Message from the Prime Minister

Samdach Hun Sen Urges Sustainable Decentralization and Deconcentration Reforms

Phnom Penh, 27 February 2013: Samdach Hun Sen, Prime Minister of the Kingdom of Cambodia, said on 22 February 2013 that Decentralization and Deconcentration (D&D) reforms had to become sustainable. This was based on the Organic Law, the 10-year National Program for Sub-National Democratic Development (2010-2019), and its first Three-Year Implementation Plan 2011-2013 (IP3).


In remarks made in his closing speech at the Annual Congress of the Ministry of Interior, Samdach Prime Minister stated that the reform program had achieved some remarkable results, though these results were just a starting point. The core processes of the D&D is to be the transfer of functions, powers, and capacities to sub-national administration (SNA) so these SNAs are able to manage their own affairs and to meet people’s local needs in a transparent, accountable, and effective way.


“In this opportunity, I would like to restate the necessity to maintain and strengthen our regular commitment to the long-run nature of this reform,” he said. “So far, we have established sub-national governance institutions with elected councils and appointed officials in structures and administrative systems at all levels. In this context, the administrations must be provided appropriate functions and resources in order to perform and meet their mandate.”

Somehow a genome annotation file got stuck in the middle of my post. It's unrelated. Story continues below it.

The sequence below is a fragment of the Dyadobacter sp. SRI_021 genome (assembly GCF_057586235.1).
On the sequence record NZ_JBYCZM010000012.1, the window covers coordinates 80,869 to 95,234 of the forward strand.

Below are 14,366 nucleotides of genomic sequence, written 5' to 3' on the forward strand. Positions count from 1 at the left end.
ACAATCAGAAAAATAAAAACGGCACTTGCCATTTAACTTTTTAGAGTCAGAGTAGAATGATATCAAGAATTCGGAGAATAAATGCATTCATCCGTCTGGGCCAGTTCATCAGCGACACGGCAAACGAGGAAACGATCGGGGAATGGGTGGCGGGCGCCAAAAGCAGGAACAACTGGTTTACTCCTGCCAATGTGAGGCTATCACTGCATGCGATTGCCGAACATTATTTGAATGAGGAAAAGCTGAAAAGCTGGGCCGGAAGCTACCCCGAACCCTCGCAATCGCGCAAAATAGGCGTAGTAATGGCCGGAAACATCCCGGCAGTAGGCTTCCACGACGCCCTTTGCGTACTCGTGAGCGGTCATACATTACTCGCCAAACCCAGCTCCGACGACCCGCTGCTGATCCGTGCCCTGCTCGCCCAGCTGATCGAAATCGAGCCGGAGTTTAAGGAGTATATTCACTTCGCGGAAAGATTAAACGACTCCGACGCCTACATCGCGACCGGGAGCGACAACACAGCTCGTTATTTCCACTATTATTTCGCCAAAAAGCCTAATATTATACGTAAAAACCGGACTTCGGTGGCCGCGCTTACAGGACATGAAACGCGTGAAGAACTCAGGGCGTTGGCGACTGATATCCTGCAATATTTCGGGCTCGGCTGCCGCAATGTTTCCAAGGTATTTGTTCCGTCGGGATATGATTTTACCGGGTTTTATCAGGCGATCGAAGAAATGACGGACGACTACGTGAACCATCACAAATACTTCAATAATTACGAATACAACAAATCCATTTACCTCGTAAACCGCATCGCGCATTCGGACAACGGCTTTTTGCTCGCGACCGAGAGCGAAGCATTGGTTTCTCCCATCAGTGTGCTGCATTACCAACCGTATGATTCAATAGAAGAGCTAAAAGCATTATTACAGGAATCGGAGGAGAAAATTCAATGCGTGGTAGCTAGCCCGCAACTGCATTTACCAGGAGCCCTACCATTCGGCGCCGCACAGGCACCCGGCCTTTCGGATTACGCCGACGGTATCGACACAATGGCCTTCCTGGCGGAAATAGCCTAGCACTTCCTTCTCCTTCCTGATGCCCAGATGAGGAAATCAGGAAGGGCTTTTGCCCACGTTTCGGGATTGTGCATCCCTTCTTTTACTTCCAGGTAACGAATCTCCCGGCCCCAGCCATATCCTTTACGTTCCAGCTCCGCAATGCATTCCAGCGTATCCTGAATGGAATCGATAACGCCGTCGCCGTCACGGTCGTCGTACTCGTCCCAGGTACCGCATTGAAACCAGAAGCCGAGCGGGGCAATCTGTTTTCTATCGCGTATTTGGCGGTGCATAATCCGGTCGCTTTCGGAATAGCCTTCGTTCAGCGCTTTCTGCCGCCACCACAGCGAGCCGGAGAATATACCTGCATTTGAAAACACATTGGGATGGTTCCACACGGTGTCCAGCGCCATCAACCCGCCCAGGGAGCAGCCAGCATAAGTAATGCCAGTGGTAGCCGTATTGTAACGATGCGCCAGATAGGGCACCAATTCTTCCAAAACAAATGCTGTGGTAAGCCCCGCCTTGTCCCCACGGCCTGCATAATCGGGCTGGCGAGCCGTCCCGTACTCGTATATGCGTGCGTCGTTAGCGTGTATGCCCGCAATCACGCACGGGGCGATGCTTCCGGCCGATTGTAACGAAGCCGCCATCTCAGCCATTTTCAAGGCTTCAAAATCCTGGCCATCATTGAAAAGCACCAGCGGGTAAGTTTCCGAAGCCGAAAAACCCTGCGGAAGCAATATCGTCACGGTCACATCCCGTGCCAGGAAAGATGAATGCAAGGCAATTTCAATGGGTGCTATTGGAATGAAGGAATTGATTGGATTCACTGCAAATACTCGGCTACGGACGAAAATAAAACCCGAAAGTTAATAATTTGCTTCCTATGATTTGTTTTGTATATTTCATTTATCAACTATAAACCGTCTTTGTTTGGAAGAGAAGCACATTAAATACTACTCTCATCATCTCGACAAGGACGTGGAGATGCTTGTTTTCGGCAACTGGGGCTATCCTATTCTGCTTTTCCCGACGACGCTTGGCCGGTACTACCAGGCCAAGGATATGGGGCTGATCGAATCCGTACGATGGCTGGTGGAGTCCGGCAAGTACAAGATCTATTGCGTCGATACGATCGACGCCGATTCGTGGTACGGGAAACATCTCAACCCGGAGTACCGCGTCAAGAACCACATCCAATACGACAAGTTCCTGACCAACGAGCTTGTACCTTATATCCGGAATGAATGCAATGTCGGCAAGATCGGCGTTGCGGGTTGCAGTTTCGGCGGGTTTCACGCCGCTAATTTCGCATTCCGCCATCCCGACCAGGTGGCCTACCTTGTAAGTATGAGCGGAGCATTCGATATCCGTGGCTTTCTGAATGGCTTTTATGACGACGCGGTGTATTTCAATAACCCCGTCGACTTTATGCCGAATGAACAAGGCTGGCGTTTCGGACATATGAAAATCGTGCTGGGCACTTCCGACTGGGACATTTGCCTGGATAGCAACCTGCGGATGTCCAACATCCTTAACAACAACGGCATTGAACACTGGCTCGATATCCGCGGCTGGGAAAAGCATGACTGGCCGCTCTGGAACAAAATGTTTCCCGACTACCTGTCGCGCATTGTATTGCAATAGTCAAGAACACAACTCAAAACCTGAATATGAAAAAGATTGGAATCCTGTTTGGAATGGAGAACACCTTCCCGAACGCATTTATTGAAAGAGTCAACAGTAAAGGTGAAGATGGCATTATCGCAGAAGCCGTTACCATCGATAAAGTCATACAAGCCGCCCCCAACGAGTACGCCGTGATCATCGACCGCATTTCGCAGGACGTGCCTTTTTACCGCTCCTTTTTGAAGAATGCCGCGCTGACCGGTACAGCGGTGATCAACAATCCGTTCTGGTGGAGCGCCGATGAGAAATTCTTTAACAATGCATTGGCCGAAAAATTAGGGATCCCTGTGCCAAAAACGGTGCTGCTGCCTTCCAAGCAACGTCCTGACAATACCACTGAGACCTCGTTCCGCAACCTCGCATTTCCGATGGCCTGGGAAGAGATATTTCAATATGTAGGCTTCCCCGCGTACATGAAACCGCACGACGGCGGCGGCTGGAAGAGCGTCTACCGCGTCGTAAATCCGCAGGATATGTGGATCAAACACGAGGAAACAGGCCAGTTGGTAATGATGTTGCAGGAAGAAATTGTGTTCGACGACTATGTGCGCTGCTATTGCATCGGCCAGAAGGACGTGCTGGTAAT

According to the national program and its first three-year implement plan, reforms are required to transfer specific functions, resources, and capacities gradually to sub-national administrations, Samdach Prime Minister added.


On behalf of the government, Samdach Prime Minister Hun Sen reminded other ministries to continue their efforts to strengthen political commitment to move the reforms forward.


Therefore, in this sense, the formulated policy and legal frameworks of the Ministries must support D&D and the sub-national administrations’ powers, he said, adding that sub-national administrations must also make an effort to build their capacities to use the functions, powers, and resources transferred to them in order to respond to the priority needs of citizens in their areas.